Turning the tables on myself

Danielle Thierry interviews
R.A. Lev


Our managing editor, Danielle Thierry, recently spoke with R.A. Lev, author of Issue #2’s “The Swim Lesson.” Here’s what she had to say about her writing, inspirations, and what it’s like turning the lens onto her own life after more than a decade in journalism.
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Our managing editor, Danielle Thierry, recently spoke with R.A. Lev, author of Issue #2’s “The Swim Lesson.” Here’s what she had to say about her writing, inspirations, and what it’s like turning the lens onto her own life after more than a decade in journalism.


Can you describe how this essay evolved and how the different pieces (your son’s swim lessons, your father’s abuse, your own relationship) began to take shape and fit together on the page? 

My husband and I were discussing how similar Jack is to me—my husband’s words were, He’s you!—and I was both exhilarated and scared at the same time. I started writing about his swim lessons, but wound up doing a lot of thinking on that wobbly bench. As I’ve watched my son grow, I’ve struggled to come to terms with how my own childhood has informed the way I parent. So I wrote some sections about the way I grew up and folded them in. The “lesson” in the title is a loaded word.


You’ve been a journalist and magazine editor for many years. What was it like to try your hand at such a personal story? And how did your process differ from your more journalistic writing pursuits? 

I’ve become very good at profiling people, spending a few days with someone and getting at the heart of how they tick. This was the first time I’ve turned the tables on myself and asked the same questions. There was a lot of soul searching there. Journalism at its heart has so many conventions. It was so refreshing to find my voice and experiment with form.


What about when it comes to the end result and to putting the piece out there in the world: how does the sense of completion and letting the piece go differ when it’s a personal essay rather than a journalistic piece?

This was so much more terrifying! For a journalism piece, you just worry that you got everything right, that you fact-checked everything. This, on the other hand, is my life—and my son’s and my mother’s. I wanted to be sure I was fair to them, but I couldn’t escape the emotion.


What do you hope people take away from this story?

A lot of the parenting writing out there is about how to parent—tiger moms, raising bébé… I want people to feel something universal, what being a mother feels like in certain moments. The joy. And the absolute terror.


Your essay focuses on your role both as daughter and as mother. How has becoming a mother affected your perspectives as a writer?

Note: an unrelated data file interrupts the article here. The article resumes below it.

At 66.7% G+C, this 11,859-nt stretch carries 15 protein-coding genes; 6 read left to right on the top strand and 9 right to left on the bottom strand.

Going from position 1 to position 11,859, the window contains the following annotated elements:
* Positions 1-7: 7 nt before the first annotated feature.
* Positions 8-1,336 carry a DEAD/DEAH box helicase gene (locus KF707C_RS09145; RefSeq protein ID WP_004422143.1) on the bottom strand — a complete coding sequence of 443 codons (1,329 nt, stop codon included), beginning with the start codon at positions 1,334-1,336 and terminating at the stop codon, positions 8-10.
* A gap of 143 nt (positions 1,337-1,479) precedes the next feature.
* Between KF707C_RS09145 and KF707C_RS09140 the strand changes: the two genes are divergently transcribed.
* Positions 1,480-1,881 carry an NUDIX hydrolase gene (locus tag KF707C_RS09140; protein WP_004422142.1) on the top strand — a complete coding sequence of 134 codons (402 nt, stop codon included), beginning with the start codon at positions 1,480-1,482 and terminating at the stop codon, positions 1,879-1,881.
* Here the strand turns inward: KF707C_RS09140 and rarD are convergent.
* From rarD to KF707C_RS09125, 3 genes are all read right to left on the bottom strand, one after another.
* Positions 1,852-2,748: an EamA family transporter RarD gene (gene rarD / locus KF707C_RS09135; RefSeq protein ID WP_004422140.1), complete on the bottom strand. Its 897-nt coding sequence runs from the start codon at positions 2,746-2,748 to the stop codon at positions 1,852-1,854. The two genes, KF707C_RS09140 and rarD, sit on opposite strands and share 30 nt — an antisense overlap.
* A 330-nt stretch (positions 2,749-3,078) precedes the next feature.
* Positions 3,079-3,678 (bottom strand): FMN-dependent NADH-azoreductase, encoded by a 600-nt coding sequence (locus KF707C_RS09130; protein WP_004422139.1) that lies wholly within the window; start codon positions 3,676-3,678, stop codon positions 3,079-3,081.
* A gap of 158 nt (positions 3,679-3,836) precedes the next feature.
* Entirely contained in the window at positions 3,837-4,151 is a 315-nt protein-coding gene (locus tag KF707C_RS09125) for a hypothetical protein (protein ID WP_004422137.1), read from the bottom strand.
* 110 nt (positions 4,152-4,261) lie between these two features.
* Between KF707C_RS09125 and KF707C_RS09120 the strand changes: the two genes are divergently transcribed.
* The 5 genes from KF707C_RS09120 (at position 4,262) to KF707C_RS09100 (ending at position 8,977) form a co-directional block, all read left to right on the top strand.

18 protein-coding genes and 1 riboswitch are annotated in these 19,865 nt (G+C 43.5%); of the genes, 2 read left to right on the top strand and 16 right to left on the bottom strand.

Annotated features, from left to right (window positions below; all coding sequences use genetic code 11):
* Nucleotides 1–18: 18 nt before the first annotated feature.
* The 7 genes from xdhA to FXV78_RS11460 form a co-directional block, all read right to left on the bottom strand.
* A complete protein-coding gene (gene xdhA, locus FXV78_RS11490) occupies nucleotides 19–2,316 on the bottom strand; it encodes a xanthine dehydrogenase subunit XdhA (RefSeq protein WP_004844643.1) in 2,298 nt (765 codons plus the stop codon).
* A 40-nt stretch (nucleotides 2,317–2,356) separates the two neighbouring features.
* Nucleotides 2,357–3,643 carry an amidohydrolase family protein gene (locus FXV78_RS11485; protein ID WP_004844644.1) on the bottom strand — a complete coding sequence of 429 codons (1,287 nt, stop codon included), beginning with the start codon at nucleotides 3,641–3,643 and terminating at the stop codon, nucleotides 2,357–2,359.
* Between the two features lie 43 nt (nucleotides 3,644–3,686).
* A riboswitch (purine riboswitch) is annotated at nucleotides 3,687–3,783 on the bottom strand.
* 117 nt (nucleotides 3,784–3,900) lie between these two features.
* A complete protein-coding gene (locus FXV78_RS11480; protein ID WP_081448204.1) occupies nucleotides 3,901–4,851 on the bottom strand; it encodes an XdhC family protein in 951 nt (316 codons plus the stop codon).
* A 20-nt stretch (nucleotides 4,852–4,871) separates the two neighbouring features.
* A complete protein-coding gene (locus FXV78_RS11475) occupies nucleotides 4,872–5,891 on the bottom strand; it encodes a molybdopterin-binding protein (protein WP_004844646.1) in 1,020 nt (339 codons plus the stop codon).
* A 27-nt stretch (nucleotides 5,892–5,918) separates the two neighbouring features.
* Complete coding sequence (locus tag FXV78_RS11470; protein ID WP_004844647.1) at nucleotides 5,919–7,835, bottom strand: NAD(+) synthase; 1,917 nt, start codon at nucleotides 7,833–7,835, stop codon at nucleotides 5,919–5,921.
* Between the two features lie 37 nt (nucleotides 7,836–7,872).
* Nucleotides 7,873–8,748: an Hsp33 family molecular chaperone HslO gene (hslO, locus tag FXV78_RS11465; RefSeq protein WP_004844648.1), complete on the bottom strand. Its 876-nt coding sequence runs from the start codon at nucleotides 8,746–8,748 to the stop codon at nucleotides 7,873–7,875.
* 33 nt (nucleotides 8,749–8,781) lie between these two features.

I keep thinking, I better be a good mom—my son may write a memoir! Seriously, it does affect how I write because it has affected how I see the world. Everything takes on a heavier weight. There’s no time for frivolousness or anything wasted—time or words. And it’s like a camera is now homed in on my life. For example, it didn’t matter to me before I had children that I couldn’t swim. But now that I do, I see my limitations and I want to fix them. And I want to write pieces my kids will be proud of. A good friend of mine, who is single, is working on a piece about the life of a ‘sugar baby’, and she’s going to try having a ‘sugar daddy’ month. I don’t think I’m allowed to write those kinds of pieces anymore.


There’s a lot of talk about truth, and the line between fact and fiction, when it comes to creative nonfiction. What’s your perspective on this topic—as a longtime journalist and also now as a writer of personal essays? And what advice would you give to creative nonfiction writers on how to walk that line effectively and honestly in their writing?

People are always questioning memory, like: how could you remember that? And, in truth, you can’t remember every conversation you had. Even as journalists, unless we use recorders, we don’t get every word a source says. But you can remember events and mood and the way things happened when you’re writing personal essays. I would say try to stay true to the period you’re writing about. Don’t impart your adult mindset on what you are writing about your childhood, for instance. You remember that a chair is yellow, not that it was an Eames chair made in 1975.


What is the first creative piece you remember writing?

At seven I wrote a chapter book—the chapters were a page, maybe—about a girl who leaves her small town and moves to the city, where she falls in love. Now it could be my first memoir.


What is the best advice about writing you have ever received? 

Write. Just do it. Even if it’s only 15 minutes when you’re waiting for the train or from midnight to 4am after the kids are asleep—just write. So when someone asks what you do, you can stop say saying, writer? (with a question mark). You are a writer. Just write.


What’s it like trying to find time to write personal essays as a mom of young children? Any advice for other parents?

Ha! See previous question.

By R.A. Lev

R.A. Lev is a writer and editor who has worked at numerous print and online publications, including Time, Forbes and Vanity Fair. Her work has appeared in The New York Times, Village Voice, Time Out New York and elsewhere, and she has authored three nonfiction books for children. She lives in New York City with her husband and two sons. She still cannot swim.